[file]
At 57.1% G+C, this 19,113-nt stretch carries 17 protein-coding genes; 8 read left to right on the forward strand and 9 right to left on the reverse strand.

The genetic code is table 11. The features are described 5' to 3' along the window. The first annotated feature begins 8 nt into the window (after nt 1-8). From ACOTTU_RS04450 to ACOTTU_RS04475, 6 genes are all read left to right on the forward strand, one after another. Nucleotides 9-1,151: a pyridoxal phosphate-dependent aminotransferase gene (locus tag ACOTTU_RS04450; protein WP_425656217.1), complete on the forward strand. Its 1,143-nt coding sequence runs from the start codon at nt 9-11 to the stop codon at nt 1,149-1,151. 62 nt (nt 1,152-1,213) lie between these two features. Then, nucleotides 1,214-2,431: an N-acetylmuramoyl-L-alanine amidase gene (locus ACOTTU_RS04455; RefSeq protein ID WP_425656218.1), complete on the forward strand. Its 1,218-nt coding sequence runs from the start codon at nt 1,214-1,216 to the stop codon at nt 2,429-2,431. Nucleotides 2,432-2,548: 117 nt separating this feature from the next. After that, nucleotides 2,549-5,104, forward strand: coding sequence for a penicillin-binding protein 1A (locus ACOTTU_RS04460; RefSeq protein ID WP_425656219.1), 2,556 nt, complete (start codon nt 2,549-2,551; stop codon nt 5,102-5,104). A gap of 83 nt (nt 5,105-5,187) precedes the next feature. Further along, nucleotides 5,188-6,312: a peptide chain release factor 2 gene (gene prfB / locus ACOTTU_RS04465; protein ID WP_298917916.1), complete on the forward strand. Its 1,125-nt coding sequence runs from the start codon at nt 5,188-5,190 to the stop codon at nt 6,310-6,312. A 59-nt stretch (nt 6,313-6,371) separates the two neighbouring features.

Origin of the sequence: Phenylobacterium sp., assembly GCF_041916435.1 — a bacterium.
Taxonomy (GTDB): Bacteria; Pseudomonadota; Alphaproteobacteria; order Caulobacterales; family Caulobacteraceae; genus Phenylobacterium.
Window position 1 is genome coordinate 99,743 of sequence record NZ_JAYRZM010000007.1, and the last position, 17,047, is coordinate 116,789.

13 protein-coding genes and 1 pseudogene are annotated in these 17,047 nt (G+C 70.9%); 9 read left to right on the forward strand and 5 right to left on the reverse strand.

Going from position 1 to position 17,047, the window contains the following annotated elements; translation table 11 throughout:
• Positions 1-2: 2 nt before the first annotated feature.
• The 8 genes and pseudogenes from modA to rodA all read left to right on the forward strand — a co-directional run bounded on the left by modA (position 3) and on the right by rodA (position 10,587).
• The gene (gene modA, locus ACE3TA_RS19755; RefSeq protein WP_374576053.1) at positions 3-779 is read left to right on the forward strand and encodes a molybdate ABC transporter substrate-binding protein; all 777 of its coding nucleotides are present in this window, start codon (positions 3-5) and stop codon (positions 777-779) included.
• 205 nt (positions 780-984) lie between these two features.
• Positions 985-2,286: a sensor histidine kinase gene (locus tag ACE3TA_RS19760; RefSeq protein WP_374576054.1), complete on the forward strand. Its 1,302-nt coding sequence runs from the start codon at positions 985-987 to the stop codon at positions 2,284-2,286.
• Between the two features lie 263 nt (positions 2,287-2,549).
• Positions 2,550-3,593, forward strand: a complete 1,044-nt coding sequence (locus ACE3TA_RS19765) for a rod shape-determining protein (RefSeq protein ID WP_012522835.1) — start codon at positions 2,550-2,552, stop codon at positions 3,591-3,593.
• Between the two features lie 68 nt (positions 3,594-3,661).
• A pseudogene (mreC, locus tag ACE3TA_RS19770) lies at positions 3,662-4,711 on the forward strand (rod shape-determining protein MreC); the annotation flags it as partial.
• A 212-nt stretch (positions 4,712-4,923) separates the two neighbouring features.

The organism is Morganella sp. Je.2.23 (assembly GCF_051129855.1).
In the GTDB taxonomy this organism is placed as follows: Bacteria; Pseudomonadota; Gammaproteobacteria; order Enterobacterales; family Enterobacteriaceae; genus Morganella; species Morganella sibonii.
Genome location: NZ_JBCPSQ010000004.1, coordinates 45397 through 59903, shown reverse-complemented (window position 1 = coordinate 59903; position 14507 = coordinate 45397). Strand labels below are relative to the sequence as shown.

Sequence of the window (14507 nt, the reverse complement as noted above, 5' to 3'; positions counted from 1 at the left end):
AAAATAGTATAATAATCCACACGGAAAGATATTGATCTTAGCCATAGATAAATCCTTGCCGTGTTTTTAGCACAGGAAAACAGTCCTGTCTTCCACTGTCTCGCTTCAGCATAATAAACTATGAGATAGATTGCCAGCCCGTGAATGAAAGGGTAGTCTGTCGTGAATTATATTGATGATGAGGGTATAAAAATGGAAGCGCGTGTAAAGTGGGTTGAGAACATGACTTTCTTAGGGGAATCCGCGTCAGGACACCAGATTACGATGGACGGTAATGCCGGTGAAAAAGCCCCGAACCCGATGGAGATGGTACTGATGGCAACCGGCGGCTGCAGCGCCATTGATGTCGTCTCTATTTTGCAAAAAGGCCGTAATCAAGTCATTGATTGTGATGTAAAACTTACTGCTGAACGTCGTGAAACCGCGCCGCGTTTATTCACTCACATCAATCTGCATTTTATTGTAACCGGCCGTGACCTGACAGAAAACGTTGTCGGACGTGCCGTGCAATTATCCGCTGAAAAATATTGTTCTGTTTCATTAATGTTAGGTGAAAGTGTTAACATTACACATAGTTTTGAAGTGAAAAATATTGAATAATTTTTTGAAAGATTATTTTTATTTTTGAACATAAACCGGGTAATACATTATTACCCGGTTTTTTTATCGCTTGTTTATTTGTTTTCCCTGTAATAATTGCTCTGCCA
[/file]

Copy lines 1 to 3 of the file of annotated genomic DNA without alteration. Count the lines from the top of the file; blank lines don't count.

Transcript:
At 57.1% G+C, this 19,113-nt stretch carries 17 protein-coding genes; 8 read left to right on the forward strand and 9 right to left on the reverse strand.

The genetic code is table 11. The features are described 5' to 3' along the window. The first annotated feature begins 8 nt into the window (after nt 1-8). From ACOTTU_RS04450 to ACOTTU_RS04475, 6 genes are all read left to right on the forward strand, one after another. Nucleotides 9-1,151: a pyridoxal phosphate-dependent aminotransferase gene (locus tag ACOTTU_RS04450; protein WP_425656217.1), complete on the forward strand. Its 1,143-nt coding sequence runs from the start codon at nt 9-11 to the stop codon at nt 1,149-1,151. 62 nt (nt 1,152-1,213) lie between these two features. Then, nucleotides 1,214-2,431: an N-acetylmuramoyl-L-alanine amidase gene (locus ACOTTU_RS04455; RefSeq protein ID WP_425656218.1), complete on the forward strand. Its 1,218-nt coding sequence runs from the start codon at nt 1,214-1,216 to the stop codon at nt 2,429-2,431. Nucleotides 2,432-2,548: 117 nt separating this feature from the next. After that, nucleotides 2,549-5,104, forward strand: coding sequence for a penicillin-binding protein 1A (locus ACOTTU_RS04460; RefSeq protein ID WP_425656219.1), 2,556 nt, complete (start codon nt 2,549-2,551; stop codon nt 5,102-5,104). A gap of 83 nt (nt 5,105-5,187) precedes the next feature. Further along, nucleotides 5,188-6,312: a peptide chain release factor 2 gene (gene prfB / locus ACOTTU_RS04465; protein ID WP_298917916.1), complete on the forward strand. Its 1,125-nt coding sequence runs from the start codon at nt 5,188-5,190 to the stop codon at nt 6,310-6,312. A 59-nt stretch (nt 6,313-6,371) separates the two neighbouring features.

Origin of the sequence: Phenylobacterium sp., assembly GCF_041916435.1 — a bacterium.